CHICAGOData on glaucoma risk in people with migraine and on innovative uses of mobile, digital technology are featured in today's Scientific Program, to be presented at the 2010 American Academy of Ophthalmology (AAO) Middle East-Africa Council of Ophthalmology (MEACO) Joint Meeting. The AAO-MEACO meeting is in session October 16 through 19 at McCormick Place, Chicago. It is the largest, most comprehensive ophthalmic education conference in the world.
The Blood Pressure-Glaucoma Connection in People with Migraine
Yury S Astakhov, MD, PhD, of Pavlov Medical University, St. Petersburg, Russian Federation, studied how day- and at night-time blood pressure levels may be related to the development of glaucoma in people with migraine. Understanding such effects is important for doctors in determining how to treat patients with multiple diseases.
Migraine is a known risk factor for open-angle glaucoma, a disease that can cause blindness due to damage to the optic nerve. The association between the two is stronger for people with "normal tension" glaucoma (NTG), in which the pressure within the eye is normal but optic nerve damage occurs nonetheless. It is also known that glaucoma patients who have low blood pressure at night are more likely to develop visual field loss (reduction of the full range of vision, which occurs first in the peripheral vision).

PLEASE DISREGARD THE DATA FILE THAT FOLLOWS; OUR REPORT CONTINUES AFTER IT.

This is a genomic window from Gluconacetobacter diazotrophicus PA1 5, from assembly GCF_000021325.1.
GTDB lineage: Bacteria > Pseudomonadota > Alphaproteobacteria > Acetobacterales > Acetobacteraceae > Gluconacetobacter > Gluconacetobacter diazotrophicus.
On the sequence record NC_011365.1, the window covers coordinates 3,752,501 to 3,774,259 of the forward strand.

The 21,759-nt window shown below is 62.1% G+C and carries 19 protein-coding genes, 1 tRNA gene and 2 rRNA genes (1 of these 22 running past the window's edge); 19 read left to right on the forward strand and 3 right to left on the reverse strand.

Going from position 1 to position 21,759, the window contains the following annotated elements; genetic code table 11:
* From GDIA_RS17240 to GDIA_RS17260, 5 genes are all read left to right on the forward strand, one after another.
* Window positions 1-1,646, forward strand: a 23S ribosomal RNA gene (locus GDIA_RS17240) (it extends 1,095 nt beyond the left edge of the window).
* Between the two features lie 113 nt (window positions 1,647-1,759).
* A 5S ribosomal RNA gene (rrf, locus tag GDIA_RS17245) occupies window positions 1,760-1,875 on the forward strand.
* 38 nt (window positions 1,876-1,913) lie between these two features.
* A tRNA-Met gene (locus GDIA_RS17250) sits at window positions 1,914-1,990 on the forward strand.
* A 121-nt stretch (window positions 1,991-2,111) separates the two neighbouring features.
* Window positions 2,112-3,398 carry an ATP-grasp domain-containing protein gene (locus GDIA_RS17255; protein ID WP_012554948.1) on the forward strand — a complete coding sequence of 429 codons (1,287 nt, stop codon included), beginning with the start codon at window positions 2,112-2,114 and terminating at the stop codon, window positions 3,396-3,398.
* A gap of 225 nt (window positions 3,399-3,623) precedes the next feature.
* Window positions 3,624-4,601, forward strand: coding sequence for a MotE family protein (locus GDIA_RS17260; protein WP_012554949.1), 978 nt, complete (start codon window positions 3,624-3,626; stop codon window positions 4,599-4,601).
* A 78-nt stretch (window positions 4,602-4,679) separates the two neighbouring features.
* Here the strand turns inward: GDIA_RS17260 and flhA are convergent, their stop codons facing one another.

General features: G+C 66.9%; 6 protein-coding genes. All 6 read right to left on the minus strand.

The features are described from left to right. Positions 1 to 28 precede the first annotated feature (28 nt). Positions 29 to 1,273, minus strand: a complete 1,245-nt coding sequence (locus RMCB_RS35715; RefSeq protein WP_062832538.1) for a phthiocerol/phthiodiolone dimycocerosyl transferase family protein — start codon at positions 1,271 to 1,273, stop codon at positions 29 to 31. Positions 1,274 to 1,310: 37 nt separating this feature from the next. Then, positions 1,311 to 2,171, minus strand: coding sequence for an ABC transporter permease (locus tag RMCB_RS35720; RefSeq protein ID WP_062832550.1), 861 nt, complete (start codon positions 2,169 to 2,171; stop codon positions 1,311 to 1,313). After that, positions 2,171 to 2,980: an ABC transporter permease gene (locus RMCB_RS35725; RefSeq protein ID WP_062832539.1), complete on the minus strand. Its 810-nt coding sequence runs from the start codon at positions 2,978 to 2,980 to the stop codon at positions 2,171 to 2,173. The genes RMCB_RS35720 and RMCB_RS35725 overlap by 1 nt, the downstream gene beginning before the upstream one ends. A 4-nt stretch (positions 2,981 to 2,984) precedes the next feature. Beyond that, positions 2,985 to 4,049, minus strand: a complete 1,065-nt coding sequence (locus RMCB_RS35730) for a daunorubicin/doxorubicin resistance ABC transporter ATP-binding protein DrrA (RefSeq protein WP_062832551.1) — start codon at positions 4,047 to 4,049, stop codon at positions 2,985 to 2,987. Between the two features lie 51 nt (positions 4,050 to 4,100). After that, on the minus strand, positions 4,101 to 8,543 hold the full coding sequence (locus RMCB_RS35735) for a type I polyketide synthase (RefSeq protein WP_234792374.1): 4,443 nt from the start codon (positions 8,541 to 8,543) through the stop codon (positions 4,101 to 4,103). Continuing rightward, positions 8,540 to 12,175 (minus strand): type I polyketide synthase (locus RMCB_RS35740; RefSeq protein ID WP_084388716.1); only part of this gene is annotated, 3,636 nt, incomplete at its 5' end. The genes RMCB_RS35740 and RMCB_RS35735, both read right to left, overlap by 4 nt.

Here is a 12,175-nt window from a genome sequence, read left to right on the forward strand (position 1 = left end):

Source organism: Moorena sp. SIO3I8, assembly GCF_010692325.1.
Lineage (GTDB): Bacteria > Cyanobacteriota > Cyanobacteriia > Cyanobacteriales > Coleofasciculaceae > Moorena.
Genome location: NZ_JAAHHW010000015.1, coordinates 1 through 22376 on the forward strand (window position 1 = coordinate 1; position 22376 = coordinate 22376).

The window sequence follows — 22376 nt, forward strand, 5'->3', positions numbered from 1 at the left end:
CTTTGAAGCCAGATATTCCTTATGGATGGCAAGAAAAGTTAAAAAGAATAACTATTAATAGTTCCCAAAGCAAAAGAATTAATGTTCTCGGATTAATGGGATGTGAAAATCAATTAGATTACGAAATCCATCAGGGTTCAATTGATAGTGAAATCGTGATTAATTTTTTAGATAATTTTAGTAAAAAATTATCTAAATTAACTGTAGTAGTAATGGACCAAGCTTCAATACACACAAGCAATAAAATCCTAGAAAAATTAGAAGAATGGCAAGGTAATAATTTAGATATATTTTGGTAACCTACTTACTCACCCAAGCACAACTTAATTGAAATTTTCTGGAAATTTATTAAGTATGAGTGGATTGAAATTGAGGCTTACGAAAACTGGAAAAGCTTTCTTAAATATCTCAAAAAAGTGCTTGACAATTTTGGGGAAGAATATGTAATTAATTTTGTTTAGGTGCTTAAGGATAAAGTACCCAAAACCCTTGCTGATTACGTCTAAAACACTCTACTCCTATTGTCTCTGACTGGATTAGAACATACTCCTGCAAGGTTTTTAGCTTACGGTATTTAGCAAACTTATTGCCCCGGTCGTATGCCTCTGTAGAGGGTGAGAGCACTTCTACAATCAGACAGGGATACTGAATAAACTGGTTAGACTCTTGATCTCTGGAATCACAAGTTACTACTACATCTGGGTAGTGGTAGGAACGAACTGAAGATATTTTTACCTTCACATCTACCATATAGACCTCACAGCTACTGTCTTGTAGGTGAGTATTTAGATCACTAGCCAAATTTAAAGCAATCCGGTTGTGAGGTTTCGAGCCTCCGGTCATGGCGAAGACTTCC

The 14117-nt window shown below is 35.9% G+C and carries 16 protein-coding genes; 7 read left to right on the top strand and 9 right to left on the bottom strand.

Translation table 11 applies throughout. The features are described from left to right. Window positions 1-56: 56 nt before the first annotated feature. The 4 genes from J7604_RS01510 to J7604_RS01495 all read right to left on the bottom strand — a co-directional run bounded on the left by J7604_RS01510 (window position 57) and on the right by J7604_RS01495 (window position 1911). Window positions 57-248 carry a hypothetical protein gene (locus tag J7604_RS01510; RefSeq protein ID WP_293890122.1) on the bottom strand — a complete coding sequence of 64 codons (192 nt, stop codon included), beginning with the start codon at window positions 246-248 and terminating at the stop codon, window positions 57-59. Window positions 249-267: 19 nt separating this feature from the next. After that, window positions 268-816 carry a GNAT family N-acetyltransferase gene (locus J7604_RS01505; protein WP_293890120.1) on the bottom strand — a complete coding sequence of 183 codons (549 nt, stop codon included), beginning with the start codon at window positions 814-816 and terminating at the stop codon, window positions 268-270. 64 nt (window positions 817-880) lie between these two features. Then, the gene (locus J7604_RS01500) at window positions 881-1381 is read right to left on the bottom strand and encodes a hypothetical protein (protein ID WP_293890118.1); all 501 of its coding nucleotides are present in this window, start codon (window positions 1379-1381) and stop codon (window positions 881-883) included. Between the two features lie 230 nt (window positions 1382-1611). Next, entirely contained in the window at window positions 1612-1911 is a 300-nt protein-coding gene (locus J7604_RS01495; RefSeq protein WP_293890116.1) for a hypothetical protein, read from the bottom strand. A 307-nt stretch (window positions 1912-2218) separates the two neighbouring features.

Dr. Astakhov's team compared day- and night-time systolic and diastolic blood pressures in 12 patients who had migraine and glaucoma (8 with NTG) against 16 patients with migraine but no glaucoma. The only significant difference between the groups was in night time diastolic pressure: migraine patients with glaucoma had excessive decreasesmore than 20 percentin their diastolic pressure levels.
"We conclude that low diastolic blood pressure at night is a possible risk factor for glaucoma in patients with migraine," Dr. Astakhov said.
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American Academy of Ophthalmology